Thursday, August 5, 2021

Up a Shady River

Today was delightful:  warm but not hot, breezy but no gales, sunny but with a few clouds to make the sky more interesting.  And I had time to go for a paddle before my normal Thursday-afternoon grocery run. The Hudson River beckoned me, and this time to head upstream above the Spier Falls Dam, a remarkably different shoreline than where I usually put in below the dam.

Here, the Hudson runs about due south, and I chose the west bank to paddle close to, enjoying the cool afternoon shade and the beautiful fern-lined shore, with a hemlock-dark forest rising steeply above the bouldered  banks.

The presence of Maidenhair Fern indicated there might be marble among the rocks that crowded the shore.

Giant boulders had tumbled down from the heights above, and the quiet water near the shore reflected the rocky, woodsy, ferny, mossy beauty of the banks.

The water itself offered much to observe, including large patches of this gracefully curvaceous, bright-green, translucent-leaved aquatic plant called Clasping-leaved Pondweed (Potamogeton perfoliatus).

There were stretches of water where it looked as if someone had tossed popcorn puffs across it, where the tiny white flowers of Wild Celery (Vallisneria americana) were held exactly at the surface by curlicue stems that  retract or expand as the water falls or rises.  The slender leaves of this aquatic wildflower swayed gracefully in the current. For these flowers, the river's current itself is the "pollinator," for the super-tiny male flowers rise to the water's surface from where they grow at the base of the plants, then float along on the current until they fall right into the waiting female flowers. After fertilization, the curly stems sharply retract and "plant" the female flowers in the muddy river bottom.

Here's a closer look at one of the tiny floating female flowers of Wild Celery:

Here was an unexpected surprise, the budding flowers of Small Floating Bladderwort (Utricularia radiata) held aloft on its raft of inflated stems, trailing its underwater structures holding hundreds of tiny sacs that this plant uses to trap tiny organisms to feed on. Over the years, I have found many of these interesting plants some miles downstream, but this is the furthest upstream I have ever seen them. This particular bladderwort is rated as a Threatened species in New York, but it certainly seems to thrive in uncountable numbers in the Hudson River.

As I paddled close to the shore, I passed beneath overhanging trees, including these seed-pod-heavy boughs of American Hornbeam (Carpinus caroliniana).  I find these dangling seedpods quite beautiful, like stacks of angel wings.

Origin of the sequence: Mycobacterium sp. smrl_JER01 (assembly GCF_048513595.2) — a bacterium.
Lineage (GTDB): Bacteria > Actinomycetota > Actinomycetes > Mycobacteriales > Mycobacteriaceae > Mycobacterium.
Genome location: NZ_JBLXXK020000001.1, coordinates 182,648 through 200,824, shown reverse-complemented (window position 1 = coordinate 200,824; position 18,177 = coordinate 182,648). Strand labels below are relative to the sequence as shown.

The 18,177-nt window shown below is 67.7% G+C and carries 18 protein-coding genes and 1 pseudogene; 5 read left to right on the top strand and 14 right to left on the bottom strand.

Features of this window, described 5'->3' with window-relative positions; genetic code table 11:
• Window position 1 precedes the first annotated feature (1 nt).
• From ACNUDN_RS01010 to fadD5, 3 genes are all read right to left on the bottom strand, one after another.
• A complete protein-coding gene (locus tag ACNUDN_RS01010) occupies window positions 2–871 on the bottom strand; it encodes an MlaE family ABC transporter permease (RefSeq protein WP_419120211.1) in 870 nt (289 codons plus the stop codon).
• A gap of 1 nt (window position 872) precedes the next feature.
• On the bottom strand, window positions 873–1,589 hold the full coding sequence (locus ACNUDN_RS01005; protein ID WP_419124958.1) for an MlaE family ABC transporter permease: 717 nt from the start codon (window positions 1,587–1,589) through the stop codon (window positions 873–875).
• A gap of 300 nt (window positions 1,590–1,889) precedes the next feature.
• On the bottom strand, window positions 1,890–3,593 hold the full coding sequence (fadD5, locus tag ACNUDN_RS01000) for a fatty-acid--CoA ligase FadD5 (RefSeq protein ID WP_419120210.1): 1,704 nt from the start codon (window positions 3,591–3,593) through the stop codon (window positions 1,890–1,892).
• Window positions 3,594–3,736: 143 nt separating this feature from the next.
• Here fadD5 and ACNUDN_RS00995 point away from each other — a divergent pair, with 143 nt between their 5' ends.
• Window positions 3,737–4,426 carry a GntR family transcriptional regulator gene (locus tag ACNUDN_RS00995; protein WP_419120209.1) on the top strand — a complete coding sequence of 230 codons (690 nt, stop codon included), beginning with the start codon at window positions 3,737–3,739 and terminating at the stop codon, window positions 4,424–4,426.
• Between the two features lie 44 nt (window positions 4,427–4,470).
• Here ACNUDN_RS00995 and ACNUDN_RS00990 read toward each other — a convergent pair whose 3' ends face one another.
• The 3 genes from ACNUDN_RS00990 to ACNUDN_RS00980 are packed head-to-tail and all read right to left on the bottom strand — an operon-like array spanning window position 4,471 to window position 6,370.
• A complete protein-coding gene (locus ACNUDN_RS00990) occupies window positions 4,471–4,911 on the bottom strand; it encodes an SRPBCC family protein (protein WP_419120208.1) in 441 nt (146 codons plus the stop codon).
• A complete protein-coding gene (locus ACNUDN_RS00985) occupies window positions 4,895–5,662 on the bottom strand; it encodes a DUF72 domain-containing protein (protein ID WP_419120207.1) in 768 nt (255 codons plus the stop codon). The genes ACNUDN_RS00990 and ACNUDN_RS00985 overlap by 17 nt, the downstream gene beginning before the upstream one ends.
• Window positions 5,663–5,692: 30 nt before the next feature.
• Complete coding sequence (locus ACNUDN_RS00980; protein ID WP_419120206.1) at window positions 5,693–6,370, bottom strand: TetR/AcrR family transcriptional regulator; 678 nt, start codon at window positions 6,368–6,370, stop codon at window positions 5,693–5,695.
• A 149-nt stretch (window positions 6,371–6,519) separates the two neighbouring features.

The boughs of American Beech (Fagus grandifolia) were also hanging over the water, in this case heavy with bristly-husked beech nuts. 

When I paddle the Hudson below the Spier Falls Dam, I am always struck by the number and variety of beautiful summer wildflowers that grow there.  I was beginning to wonder why I was seeing so few summer flowers along these banks when this showy patch of Pearly Everlasting (Anaphalis margaritacea) caught my eye. Aha!  Some flowers at last!

And then I spied the queen of all showy wildflowers, this spectacularly red Cardinal Flower (Lobelia cardenalis) glowing from out of its dark-green surroundings of ferns and sedges. 

Very soon, this lovely scene came into view, a large patch of radiantly blue Pickerelweed (Pontederia cordata), its beauty mirrored in the dark still water.

That patch of Pickerelweed alerted me that I would soon come upon a small cove of shallow water, where a trio of some of our most typical wetland species had found a  happy  home. The tallest of those plants, called Soft-stemmed Rush (Schoenoplectus tabernaemontani), held clusters of light-brown inflorescences atop gracefully arching green stems.

There were two patches of wetland plants here with stiff spiky green leaves, and from a distance the leaves looked identical. But as I drew near, I discerned the white puffs of Bur Reed flowers (Sparganium sp.) hiding among the sword-like leaves of this patch.

The second patch of green spiky growths held inflorescences that looked entirely different. In fact, the flowers were long spent from the green sausage-shaped spadices that were now bearing fruit.  This unusual wetland plant is called Sweet Flag (Acorus calamus). This plant originated in Asia and was introduced to North America long ago. Although now determined to be toxic, Sweet Flag has a long historical record of use as both food and medicine, and its fragrant oils have been valued by the perfume industry.

Even though Sweet Flag is not a native plant in North America, I find it a very interesting one.  And I don't find it very often, either.  This is only the second place I have come across it, both times while paddling the Hudson River in the stretch that flows between Corinth and Glens Falls.


The Furry Gnome said...

Back when I could paddle, seeing a Cardinal flower in the shadows was always a highlight.

Jeff Nadler said...

I prefer that direction for a more wild feel.